Depending on which tribe is making the flutes, you will find that there are variations in the flutes’ lengths and the number of holes on the flute’s barrel. A flute may have 2,3,4,5,6,7 or even 8 holes.
Generally, your choice of a flute will be based on the flute’s hand-ability, durability, affordability, and ease of breath control.
Let’s zero in of these factors by assessing various aspects of a flute, i.e.:
When considering the size of the instrument, your decision will be based on how large your hands are, and how you want your music to sound.
A small and narrow flute will result in a high-pitched sound, whereas a longer, wider flute will give off a deeper tone.
A flutist should be able to cover the flute’s tone holes completely in that there are no air leaks.
This means that the most essential comfort factor on a Native American flute is the distance between the finger holes on the flute’s barrel.
Most flute makers try to ensure that the finger holes on their flutes are set an inch apart, at least for flutes up to F#4.
The general rule here would be if you’ve never played a Native American flute before, don’t buy anything larger than F#.
Key of The Flute
Modern Native American flutes are all tuned to a specific pentatonic minor key, and one can only play notes in that key.
A flute’s key is determined by the size of the flute and the hole placement on the flute’s barrel.
On a lower keyed flute, if the Chromatic notes (cross-fingered notes) are to be of equal volume and in tune, then the tone holes should be located farther apart.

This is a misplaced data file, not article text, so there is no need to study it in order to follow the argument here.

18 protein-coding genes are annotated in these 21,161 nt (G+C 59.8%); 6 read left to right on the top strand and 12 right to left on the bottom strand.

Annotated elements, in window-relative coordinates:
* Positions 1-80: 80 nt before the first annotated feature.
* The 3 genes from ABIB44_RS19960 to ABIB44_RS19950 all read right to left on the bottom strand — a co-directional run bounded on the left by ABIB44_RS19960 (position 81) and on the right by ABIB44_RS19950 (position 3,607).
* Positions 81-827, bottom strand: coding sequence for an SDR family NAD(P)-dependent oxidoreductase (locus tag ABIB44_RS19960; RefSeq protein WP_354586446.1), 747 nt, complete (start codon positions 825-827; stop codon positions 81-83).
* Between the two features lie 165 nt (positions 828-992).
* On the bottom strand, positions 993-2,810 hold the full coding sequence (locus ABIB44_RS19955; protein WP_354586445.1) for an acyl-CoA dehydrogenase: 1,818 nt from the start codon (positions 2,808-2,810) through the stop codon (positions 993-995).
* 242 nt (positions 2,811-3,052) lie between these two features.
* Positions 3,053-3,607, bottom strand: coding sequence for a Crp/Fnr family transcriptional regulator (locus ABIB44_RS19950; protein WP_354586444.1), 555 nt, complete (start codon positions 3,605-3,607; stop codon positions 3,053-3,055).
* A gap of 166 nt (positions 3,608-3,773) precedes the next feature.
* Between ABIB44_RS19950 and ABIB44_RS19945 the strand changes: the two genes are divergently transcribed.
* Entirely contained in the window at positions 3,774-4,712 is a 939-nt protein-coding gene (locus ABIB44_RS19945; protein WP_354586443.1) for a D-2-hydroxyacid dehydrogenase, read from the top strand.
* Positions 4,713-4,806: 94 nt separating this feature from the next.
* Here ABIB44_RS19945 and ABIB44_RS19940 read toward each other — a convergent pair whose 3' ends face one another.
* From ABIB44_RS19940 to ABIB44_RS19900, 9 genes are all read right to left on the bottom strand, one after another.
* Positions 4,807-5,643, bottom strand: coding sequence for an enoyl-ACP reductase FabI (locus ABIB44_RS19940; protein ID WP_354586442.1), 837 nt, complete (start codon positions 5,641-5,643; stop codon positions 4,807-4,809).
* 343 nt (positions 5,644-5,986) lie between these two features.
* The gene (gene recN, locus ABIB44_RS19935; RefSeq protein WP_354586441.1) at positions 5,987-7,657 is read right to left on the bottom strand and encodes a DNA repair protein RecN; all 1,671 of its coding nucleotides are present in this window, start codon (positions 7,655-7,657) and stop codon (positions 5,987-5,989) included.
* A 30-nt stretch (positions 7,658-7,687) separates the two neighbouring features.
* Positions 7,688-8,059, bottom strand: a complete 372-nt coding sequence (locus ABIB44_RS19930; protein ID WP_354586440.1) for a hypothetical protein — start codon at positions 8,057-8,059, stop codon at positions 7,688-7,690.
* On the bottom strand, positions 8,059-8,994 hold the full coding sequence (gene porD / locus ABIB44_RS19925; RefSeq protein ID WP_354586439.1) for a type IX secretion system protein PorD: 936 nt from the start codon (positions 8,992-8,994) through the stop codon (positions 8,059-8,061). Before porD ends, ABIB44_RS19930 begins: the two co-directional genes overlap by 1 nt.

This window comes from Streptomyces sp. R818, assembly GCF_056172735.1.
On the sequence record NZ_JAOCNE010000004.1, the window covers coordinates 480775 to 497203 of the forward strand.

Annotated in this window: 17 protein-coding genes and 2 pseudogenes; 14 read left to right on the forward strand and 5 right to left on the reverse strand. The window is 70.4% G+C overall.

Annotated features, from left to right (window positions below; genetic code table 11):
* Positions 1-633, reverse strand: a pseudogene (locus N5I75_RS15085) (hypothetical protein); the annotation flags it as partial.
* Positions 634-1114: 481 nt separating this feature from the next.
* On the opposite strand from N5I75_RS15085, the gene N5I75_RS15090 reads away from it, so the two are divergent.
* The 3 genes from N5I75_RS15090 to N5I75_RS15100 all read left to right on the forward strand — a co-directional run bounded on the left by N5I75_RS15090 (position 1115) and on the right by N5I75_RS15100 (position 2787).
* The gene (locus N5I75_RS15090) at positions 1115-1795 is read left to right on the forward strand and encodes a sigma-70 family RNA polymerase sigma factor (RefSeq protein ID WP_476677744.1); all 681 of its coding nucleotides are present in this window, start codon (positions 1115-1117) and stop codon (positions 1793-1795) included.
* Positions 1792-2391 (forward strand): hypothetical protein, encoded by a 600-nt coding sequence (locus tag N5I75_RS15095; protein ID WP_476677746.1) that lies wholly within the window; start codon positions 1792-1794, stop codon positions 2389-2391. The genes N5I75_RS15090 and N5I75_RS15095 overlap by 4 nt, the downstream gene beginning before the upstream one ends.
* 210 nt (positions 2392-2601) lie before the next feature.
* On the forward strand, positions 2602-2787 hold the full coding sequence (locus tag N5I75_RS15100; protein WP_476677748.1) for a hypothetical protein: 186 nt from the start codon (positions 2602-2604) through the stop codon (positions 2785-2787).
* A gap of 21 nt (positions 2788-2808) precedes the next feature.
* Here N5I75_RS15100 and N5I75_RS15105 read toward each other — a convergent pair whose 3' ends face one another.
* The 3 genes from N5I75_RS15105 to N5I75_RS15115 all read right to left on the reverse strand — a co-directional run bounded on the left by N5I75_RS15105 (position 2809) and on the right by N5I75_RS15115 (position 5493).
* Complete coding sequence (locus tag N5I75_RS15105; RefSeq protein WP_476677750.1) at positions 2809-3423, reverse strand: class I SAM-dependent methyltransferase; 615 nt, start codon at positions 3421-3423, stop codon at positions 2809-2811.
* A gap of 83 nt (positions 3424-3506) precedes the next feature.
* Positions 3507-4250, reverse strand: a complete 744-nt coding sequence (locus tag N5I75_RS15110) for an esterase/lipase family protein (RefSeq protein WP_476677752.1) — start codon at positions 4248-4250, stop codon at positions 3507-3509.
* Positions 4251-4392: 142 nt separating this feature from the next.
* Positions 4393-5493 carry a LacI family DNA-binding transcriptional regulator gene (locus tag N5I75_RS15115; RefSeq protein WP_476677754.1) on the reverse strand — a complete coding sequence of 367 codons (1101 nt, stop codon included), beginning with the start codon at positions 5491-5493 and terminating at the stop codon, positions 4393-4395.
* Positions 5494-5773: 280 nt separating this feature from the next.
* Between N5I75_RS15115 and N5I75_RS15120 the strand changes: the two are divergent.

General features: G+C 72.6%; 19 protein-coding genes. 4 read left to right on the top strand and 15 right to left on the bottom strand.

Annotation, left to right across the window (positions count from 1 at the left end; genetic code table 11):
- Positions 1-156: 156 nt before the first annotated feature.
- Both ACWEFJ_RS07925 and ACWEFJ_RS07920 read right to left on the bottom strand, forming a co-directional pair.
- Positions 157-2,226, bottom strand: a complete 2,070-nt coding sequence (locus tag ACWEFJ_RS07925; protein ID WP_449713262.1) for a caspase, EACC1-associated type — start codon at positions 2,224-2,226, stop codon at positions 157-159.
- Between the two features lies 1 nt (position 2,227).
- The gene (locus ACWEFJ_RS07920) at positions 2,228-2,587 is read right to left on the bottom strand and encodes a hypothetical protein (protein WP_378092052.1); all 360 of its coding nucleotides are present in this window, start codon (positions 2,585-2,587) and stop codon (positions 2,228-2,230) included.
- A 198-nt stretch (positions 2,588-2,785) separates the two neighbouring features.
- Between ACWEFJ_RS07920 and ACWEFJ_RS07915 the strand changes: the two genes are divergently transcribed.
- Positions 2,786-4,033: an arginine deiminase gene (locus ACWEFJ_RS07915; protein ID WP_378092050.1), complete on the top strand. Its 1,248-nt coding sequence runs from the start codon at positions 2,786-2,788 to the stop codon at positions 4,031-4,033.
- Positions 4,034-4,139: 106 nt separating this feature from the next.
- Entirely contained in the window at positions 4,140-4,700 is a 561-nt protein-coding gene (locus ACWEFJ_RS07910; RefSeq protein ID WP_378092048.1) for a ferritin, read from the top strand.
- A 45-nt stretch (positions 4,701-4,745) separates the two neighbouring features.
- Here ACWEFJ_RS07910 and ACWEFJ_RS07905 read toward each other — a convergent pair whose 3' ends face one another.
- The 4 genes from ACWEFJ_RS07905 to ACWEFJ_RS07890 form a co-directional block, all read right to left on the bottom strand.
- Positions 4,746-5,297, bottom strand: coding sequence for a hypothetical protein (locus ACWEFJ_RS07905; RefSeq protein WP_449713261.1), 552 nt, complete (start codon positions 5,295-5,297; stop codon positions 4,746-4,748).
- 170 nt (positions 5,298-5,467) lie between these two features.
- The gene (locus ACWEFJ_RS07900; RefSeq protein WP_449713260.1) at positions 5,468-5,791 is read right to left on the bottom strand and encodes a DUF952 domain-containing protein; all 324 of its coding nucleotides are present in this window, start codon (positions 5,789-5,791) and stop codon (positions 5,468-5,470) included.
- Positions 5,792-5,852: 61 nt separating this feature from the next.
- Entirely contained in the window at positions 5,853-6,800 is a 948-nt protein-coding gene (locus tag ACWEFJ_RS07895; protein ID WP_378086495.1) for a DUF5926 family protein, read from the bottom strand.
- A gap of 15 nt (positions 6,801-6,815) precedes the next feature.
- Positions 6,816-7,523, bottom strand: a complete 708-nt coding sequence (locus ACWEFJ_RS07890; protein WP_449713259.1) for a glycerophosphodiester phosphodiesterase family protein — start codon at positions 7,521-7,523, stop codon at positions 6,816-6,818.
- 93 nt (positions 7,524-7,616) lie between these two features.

As such, the lower the key of the flute, the farther apart the finger holes will be. This is especially true for the ring and index fingers on the right hand, used to cover the holes at the bottom of the Plains Flute.
A, G, and F# (F-sharp) are often regarded as comfortable keys for first-time flutists. On these flutes, the player’s fingers naturally cover the holes without having to stretch into awkward positions.
However, you might notice that on an F# flute, the ring finger has a slightly greater reach than on a G flute. Therefore, F flutes are generally better suited for players with larger hands.
D and C flutes require quite a bit of breath control and finger flexibility, which means that these flute keys are best suited for more experienced players.
Besides A, G, F#, D, and C, you can also find flutes in other keys such as G#, E, F, and low C.
Single Flutes Vs. Drone Flutes
Single flutes look just like what you’d expect a flute to look like.
Drone flutes are also known as dual-chambered flutes.
These flutes will play a drone through the left chamber and a melody through the right chamber. There’s only one set of finger holes, though, so what happens is that the drone chamber echoes/reverberates the melodic chamber.
A drone flute gives off a much richer sound that may even sound like two flutes are being played.
Mid-Octave (alto/tenor) Flutes are melodious and have a warm tone. These flutes are in the Keys of A (above middle C) through E (below middle C)
High-Octave (treble) Flutes have a faster vibration rate and a higher tone. This makes these flutes sound lively and energetically simulating, thereby rendering them perfect for dance.
Low-Octave (bass) Flutes have a lower rate of vibration and, consequently, a lower tone. These flutes give off a resonant and deep sound that slows you down and puts you in a relaxed, meditative mood.
A lower keyed flute is bigger and heavier, which makes it more challenging to hold and play. Also, the tone holes are farther apart.
The wood used to make the flute will affect its sound and weight.
Hardwood (e.g., Walnut) Flutes are heavier and produce a cold bright tone and clear sound.
Softwood (e.g., Pine, Spruce, and Cedar) Flutes are lighter in weight, and they produce a warm, soft sound that’s rich and resonant.